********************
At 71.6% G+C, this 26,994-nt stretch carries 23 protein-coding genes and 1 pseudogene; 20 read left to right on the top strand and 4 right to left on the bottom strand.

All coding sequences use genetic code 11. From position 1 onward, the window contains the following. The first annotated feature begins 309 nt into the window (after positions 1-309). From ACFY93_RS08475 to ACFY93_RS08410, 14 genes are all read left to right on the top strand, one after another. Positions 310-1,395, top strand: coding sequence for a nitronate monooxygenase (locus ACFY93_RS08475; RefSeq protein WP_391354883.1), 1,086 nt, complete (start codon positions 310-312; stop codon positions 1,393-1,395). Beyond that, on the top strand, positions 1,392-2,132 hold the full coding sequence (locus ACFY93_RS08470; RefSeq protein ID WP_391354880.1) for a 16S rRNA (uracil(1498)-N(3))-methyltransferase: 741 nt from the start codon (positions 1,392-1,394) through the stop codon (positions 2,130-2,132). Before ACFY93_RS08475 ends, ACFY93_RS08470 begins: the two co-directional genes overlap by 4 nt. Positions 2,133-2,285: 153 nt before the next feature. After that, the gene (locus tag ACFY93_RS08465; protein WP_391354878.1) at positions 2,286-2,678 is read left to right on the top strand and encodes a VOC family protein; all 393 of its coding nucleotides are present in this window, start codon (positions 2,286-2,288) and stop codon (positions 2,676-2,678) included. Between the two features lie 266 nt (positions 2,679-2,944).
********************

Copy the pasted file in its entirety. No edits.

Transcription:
At 71.6% G+C, this 26,994-nt stretch carries 23 protein-coding genes and 1 pseudogene; 20 read left to right on the top strand and 4 right to left on the bottom strand.

All coding sequences use genetic code 11. From position 1 onward, the window contains the following. The first annotated feature begins 309 nt into the window (after positions 1-309). From ACFY93_RS08475 to ACFY93_RS08410, 14 genes are all read left to right on the top strand, one after another. Positions 310-1,395, top strand: coding sequence for a nitronate monooxygenase (locus ACFY93_RS08475; RefSeq protein WP_391354883.1), 1,086 nt, complete (start codon positions 310-312; stop codon positions 1,393-1,395). Beyond that, on the top strand, positions 1,392-2,132 hold the full coding sequence (locus ACFY93_RS08470; RefSeq protein ID WP_391354880.1) for a 16S rRNA (uracil(1498)-N(3))-methyltransferase: 741 nt from the start codon (positions 1,392-1,394) through the stop codon (positions 2,130-2,132). Before ACFY93_RS08475 ends, ACFY93_RS08470 begins: the two co-directional genes overlap by 4 nt. Positions 2,133-2,285: 153 nt before the next feature. After that, the gene (locus tag ACFY93_RS08465; protein WP_391354878.1) at positions 2,286-2,678 is read left to right on the top strand and encodes a VOC family protein; all 393 of its coding nucleotides are present in this window, start codon (positions 2,286-2,288) and stop codon (positions 2,676-2,678) included. Between the two features lie 266 nt (positions 2,679-2,944).